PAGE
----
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When Evaluations Do Not Function as Learning Exercises:2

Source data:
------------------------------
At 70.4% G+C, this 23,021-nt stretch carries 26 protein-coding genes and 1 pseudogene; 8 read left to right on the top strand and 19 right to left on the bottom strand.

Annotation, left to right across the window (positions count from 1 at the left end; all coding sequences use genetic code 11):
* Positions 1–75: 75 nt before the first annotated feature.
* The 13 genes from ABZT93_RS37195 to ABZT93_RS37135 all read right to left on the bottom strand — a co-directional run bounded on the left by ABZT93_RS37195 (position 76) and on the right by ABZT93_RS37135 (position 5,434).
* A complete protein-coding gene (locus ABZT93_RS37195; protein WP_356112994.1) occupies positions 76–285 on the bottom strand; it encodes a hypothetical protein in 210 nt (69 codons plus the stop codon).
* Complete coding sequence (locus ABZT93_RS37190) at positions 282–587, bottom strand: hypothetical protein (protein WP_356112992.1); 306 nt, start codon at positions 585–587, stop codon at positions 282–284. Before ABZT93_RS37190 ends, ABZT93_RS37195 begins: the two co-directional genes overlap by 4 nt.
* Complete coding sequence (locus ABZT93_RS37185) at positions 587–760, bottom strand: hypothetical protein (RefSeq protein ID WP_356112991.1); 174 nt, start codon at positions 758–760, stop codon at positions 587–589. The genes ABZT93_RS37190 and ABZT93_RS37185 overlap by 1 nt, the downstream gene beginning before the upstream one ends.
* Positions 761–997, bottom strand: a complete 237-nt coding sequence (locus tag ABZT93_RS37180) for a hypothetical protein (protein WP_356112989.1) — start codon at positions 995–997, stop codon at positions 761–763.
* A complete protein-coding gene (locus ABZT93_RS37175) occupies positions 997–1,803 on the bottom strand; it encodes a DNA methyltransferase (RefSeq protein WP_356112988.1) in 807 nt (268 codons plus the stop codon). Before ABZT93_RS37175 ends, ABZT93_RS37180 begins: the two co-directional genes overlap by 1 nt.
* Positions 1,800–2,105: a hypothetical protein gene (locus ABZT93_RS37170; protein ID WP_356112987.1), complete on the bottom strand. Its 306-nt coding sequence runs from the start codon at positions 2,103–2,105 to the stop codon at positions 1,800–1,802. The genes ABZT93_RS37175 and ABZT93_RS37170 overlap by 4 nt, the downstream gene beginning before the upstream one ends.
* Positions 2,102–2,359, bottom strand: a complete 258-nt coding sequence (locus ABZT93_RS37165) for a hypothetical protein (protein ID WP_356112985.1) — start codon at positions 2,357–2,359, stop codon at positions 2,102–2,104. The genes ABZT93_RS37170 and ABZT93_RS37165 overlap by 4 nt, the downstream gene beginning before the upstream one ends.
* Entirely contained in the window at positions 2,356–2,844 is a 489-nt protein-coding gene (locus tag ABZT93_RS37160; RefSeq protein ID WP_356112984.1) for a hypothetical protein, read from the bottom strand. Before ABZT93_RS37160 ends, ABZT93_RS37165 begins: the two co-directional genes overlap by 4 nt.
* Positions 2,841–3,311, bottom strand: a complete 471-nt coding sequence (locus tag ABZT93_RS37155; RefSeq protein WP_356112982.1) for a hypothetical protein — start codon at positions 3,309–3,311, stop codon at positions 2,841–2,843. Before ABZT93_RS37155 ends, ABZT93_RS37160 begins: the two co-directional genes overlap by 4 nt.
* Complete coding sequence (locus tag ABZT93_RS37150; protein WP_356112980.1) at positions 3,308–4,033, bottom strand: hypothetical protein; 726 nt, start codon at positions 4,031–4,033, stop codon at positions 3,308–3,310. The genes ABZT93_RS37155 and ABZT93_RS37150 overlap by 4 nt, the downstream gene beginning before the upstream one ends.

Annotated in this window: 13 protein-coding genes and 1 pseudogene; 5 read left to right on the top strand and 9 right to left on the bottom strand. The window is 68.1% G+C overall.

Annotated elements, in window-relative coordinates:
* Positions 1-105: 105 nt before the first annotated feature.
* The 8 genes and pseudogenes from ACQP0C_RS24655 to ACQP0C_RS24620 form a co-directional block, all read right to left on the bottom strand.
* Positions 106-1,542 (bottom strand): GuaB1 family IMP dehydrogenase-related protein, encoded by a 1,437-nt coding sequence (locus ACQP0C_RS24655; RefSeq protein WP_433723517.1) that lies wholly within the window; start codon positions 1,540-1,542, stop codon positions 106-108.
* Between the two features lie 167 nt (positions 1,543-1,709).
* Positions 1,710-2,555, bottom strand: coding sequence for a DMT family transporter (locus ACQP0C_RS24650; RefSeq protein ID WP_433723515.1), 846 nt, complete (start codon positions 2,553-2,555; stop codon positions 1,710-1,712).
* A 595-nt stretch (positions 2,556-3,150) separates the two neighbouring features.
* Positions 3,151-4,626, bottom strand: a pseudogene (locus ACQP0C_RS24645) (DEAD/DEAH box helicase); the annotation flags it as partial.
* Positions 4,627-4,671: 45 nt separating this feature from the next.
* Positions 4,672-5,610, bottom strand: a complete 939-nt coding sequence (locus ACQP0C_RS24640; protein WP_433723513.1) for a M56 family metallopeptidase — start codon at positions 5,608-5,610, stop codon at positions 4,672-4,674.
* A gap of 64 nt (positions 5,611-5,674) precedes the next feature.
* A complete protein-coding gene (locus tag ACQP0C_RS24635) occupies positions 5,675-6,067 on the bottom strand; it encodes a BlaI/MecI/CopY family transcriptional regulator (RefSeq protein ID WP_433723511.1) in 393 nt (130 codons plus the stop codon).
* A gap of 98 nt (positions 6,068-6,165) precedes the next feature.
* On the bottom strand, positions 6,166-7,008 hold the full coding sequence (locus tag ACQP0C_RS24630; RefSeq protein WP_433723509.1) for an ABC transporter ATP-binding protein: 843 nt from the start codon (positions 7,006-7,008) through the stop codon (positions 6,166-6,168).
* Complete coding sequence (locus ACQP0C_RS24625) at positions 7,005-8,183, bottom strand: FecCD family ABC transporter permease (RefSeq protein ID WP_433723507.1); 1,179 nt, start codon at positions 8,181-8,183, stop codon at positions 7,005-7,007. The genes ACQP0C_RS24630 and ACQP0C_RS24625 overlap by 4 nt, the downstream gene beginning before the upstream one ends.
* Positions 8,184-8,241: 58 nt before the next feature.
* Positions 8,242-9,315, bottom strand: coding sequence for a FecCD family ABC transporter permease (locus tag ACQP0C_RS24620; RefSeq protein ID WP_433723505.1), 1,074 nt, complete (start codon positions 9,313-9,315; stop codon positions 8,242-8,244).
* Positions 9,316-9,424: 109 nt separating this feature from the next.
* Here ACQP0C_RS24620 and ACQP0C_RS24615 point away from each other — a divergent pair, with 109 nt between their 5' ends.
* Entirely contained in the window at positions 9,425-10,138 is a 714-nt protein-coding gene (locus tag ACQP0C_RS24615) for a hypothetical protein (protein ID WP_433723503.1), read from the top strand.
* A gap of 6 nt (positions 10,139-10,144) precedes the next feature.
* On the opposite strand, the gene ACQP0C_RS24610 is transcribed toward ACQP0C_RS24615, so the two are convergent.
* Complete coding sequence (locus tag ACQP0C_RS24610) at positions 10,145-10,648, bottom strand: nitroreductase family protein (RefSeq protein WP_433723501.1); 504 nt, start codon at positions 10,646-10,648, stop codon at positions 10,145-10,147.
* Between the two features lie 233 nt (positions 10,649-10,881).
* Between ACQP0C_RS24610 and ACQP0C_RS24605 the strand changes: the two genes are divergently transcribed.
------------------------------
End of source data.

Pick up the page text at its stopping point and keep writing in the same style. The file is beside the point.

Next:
3. The response of national and regional administrations to the new rules and regulations governing cohesion policy As we have suggested above, the system of governance applied to the administration of cohesion policy during the two programme cycles was not uniform in all member states and regions. The learning curve varied for different levels of government and different regions within member states as is evident from the number of evaluation studies conducted on the implementation of the Objective 1 programmes and Community Initiatives during the 1989-93 and 1994-99 periods. The findings will be used to formulate an overall view of what has happened in practice and how national and regional administrations have reacted to the new planning and implementation procedures introduced by the more detailed Regulations 2082/93 and 2074/97. Figure 4 attempts to describe from a purely theoretical perspective the three potential responses that may have been generated at the national and regional levels with the initiation of the EU’s cohesion policy and the implementation of the Structural Funds according to the new rules and procedures. It should not be assumed (as was the optimum case represented in Figure 3) that just because new funds are made available for regional development there is an automatic response or acceptance of the new rules and procedures on the part of the administrative systems. As we have already seen for the funds still to be spent from the previous two funding cycles, the mere availability of funds does not always guarantee they will be spent at all, to say nothing about whether they will be spent efficiently and effectively. Figure 4 proposes three types of possible responses that we have termed negation, adaptation and learning. These three potential systems of response can, in turn, be differentiated according to the impact that they have: (1) at the individual level—i.e., individual members of the administrative structure or political leadership responsible for the policy--; (2) at the level of the organisational structure or the rules and procedures governing the activities of the public administrative responsible for the implementation of the policy; (3) the type of impact on management outputs, and (4) on socio-economic outcomes or the ability to stimulate growth and development—i.e., the nature of the economic shock delivered and the response of the local and regional economy. We hypothesize that if a regional or national administration were to adopt a “negation” or “denial of change” strategy it signifies that the national/regional political and administrative elites have, in essence, rejected the incorporation of the new rules and procedures into the way they manage the implementation of the cohesion policy and undertake to use or not use the available funds. Rejection on the part of the administration or political elites may be caused by fears that the new approach will significantly undermine established internal procedures and political equilibrium painstakingly created over time. Thus, the “costs” of the new policy in terms of undermining the status quo and generating internal conflicts are evaluated to be counterproductive vis-à-vis the benefits produced by using the funds according to the rules and procedures suggested. In essence, the costs to the internal equilibrium within the political institutions and administrative structures are immediate and therefore considered to be greater than the external benefits to be accrued by civil society and the economy in the medium to long term. In this manner, the immediate internal administrative/political costs outweigh the medium to long term external socio-economic benefits produced by adhering to the rules and principles of the new policy. We hypothesize in the Figure that such a lack of response will most likely lead to a non-use of the resources and that the net impact on socio-economic change or growth is nil. The second major form of response has been labelled an “adaptation” to the new rules and procedures of the policy in a fairly passive manner. In contrast to the “negation” response, the new rules and procedures are incorporated by the national and regional administrations through a minimalist approach that attempts to innovate as little as possible and to segment or compartmentalize the new policy into a narrow area of the public administration and political decision making rather than permitting it to have a more general impact on existing practices. The emphasis in this approach is to accept the formal adoption of the changes but to limit the impact of their implementation in day-to-day administrative behaviour. As with the previous response, the maintenance of the administrative status quo is considered to be a higher good than the full implementation of the policy. Therefore, change is reduced to a minimum and what change is introduced is carried out in an incremental and gradual fashion. The outcome of this approach is that the bureaucracy is only capable of engaging in a partial expenditure of funds due to the lack of adequate planning, management or reporting procedures. The consequence is that only a limited impact is produced on the local social and economic structure. Finally, the third response, defined as “learning”, reflects a fuller compliance with the new rules and regulations than the previous two types of response. In most cases the third type of response requires a significant restructuring of the available information base and the internalisation of the new norms and procedures at the individual level and a substantial modification of existing procedures and behaviour within the organizational structures. The status quo and internal equilibria are sacrificed to the task of fully implementing the policy in the hope of generating substantial socio-economic impacts on the current economic structure. Immediate administrative/ political costs are accepted in the hope of reaping medium to long term socio-economic returns. The “learning” response helps to facilitate the institutionalisation of the policy at the national and regional level and permits the full realization of “institution building” in line with the multi-level and multi-subject governance patterns that are required in EU policy making. The lack of discrepancies between the EU rules and procedures and those in place at the national and regional levels can facilitate the full and expedient expenditure of the funds and the delivery of the maximum financial stimulus to the local economy. Based on the framework presented in Figure 4 we can look at some specific examples of national and regional administrative behaviour in Italy that illustrate the variety of responses described. The implementation of a resistance or negation response seems to be unacceptable for political reasons in being unwilling to respond to funding opportunities provided by the programmes, but examples of this type of response are plentiful if we look at the difficulties encountered during the late 1980s with the implementation of the Integrated Mediterranean Programs (IMPs) that were forerunners to the 1989 Structural Funds reform. Evaluations of the implementation of the IMPs showed that regional elites feared that the adoption of an integrated planning approach and a strong coordination among sectorial departments would significantly undermine the autonomy and authority of individual political/administrative departments. The top administrators felt that the cost of compliance with the new rules would be too high in terms of redistributing power and influence. In Sicily and in the other three large southern Italian regions it was impossible to create a coordinated approach among the regional assessorates as required by the logic of the IMPs. It was felt that coordination would undermine the individual authority of the assessors and lead to a concentration of power in the assessorate responsible for coordination and planning. The result was that after five years the implementation of the programs proved to be minimal. The Italian regions, as a whole, had spent only 17.5% of their allocations vis-à-vis 68.1% of the Greek and 57.8% of the French regions. But among the largest regions of the South the expenditure levels were below 5%. Other examples of “negation” can be found in the first planning cycle in Italy for Objective 1 programmes and Community Initiatives such as Interreg. In these cases, the implementation of the programmes underwent long periods of delay of over two years before the authorities could come to terms with the new procedures. Finally, the threat of loosing the funds allocated and the fear that the prospect of finally engaging in a sustained development process convinced many regional and national politicians and administrations to adopt a change of heart and start to make the necessary changes to internal rules and procedures. A processes of adaptation can be found in the initial negotiations between the Commission and individual member states: the UK, Germany and Italy who had initially different views on what should be the role of the Commission and what constituted a regional policy in the experience of the member states prior to 1989. This “lack of fit” between the Commission’s rules and procedures and those of the individual member states was then repeated in delaying the start-up of both the 1994-1999 programmes in all three countries and the 2000-2006 programmes in a number of member states. Another example of difficult adaptation is provided by the operationalisation of the partnership principle in Italy’s Objective 1 programmes. In the past the private sector was considered to be a beneficiary of the policy rather than an integral part of the decision-making and implementation process. In Italy during the first two programme cycles the private sector involvement was translated for the national CSF Objective 1 program as participation by national economic bodies, such as the state railway, road and telephone authorities and not by companies in the private sector. Participation by the private sector was much more common in regional operational programmes where the project could be scaled to a level (i.e., local) appropriate for the financial resources of a private entrepreneur. The nature of the administrative response to the implementation of the cohesion policy can change over time. In fact, Figure 3 posited the prospect of a continuous learning loop as the policy was implemented and refined over the three recurring programming cycles. It is completely feasible for countries and regions to have had initial difficulties in fully understanding and incorporating the policy at the beginning as we have seen above. However, over time and through the accumulation of experience those policy instruments can be increasingly incorporated and institutionalised into the way the policy is implemented by national and regional administrations. Examples of “learning” are provided by the significant restructuring of administrative systems which took place in Ireland and Portugal during the first planning cycle and the creation of management bodies and the use of extensive external technical expertise in Greece in order to guarantee a smoother implementation of the CSF during the second planning cycle. In Italy learning took place in a number of national and regional contexts. Significant changes have been undertaken at both the national and regional levels. At the national level the principle changes were associated with the adoption of a bottom-up process in formulating the programmes, the conduct of an extensive ex-ante evaluation of the CSF, and the awarding of evaluation contracts to oversee all of the operational programmes. On the 2-4 December 1998 the national government organised a conference in Catania to gather ideas from regional and local governments and groups representing civil society. The conference was followed up by an intensive period of negotiations on the national, regional and local levels to gather inputs from a wide number of groups and interests in order to make certain that the formulation of the Objective 1 programmes for the 2000-2006 period reflected a bottom-up rather than a top-down process. At the end of September 1999 the Department for Development Policy and Cohesion, responsible for the management of Italy’s cohesion policy for the Ministry of the Treasury presented a detailed ex-ante evaluation of the development programme (PSM) that served as the basis for the formulation of the Italian CSF. And by the beginning of 2003 all of the contracts for the evaluation of the Objective 1 operational programmes had been signed and rendered operational. Thus, the national level was in a position to systematically oversee the implementation of the programmes. In contrast to the two previous programming cycles, the same thorough bottom-up formulation of programmes, ex-ante evaluations and quick stipulation of evaluation contracts were carried out at the regional level. Thus the current implementation of the Objective 1 programmes has the support of systematic evaluation that fully reflects the cohesion policy conceptual scheme presented in Figure 3. 4. The impact of cohesion policy on policy making and institutions Over the past fourteen years cohesion policy has played a crucial role in involving and broadening the base for the participation of a variety of socio-economic groups in European policy making, but it has also been important in empowering sub-national levels of government in the area of EU decision-making and implementation with regard to cohesion policies. This process of empowerment has not been limited to only temporary effects on administrative structures but has instead been translated at times into constitutional change leading to a restructuring of nation-states. Such has been the outcome in relation to the recent Italian constitutional reform which has substantially changed the nature of ties between central and regional governments. The ex-post evaluation of the 1994-1999 programmes has argued that the existence of decentralized forms of government and administration does help to fine tune programmes to individual regional needs and to involve a broader base of grass roots organizations in the selection of priorities and participation in the implementation of projects. The existence of sub-national forms of government capable of managing the implementation of Structural Funds also provides a greater legitimacy and transparency to the process. The participation of local groups and institutions is a lot easier if there are multiple regional programmes rather than if there is one, large national programme. At the national level there is a greater chance that local interests and priorities will be crowded out by national considerations and groups. When decision making is centralised at the national level it is more difficult for local civil society to become involved in the development process. Thus, the importance of the EU’s cohesion policy is to be found in both its potential socio-economic impact as well as in its political-institutional one. The treaties have emphasized in the past the socio-economic objectives in increasing the production of wealth and a better balance in well-being among the regions of Europe. But the objective of reducing socio-economic disparities is not merely restricted to the economic field. Instead, it also reflects a basic political commitment to institutional reform in order to make public institutions and policy making more responsive to the needs of the electorate. In this context, we would argue that cohesion policies in Italy have essentially contributed to the political goal of empowering regional and local institutions and have brought decision making closer to the people. Of particular importance in the current planning cycle is the allocation of a significant portion of the regional operational programmes to “integrated territorial programmes” or PITs that have been allocated to local governments to formulate and implement. Thus, Italy (as well as other member states) has been able to systematically learn from the mistakes committed during the previous two CSF cycles but undertaking to significantly altering the methodology for formulating the programmes, the contents of the programmes, and the means by which the programmes are being applied. It does now have the basis for learning from future mistakes in making adjustments to current programme contents and procedures, and it is hoped that this new approach will produce better programmatic outputs and socio-economic outcomes.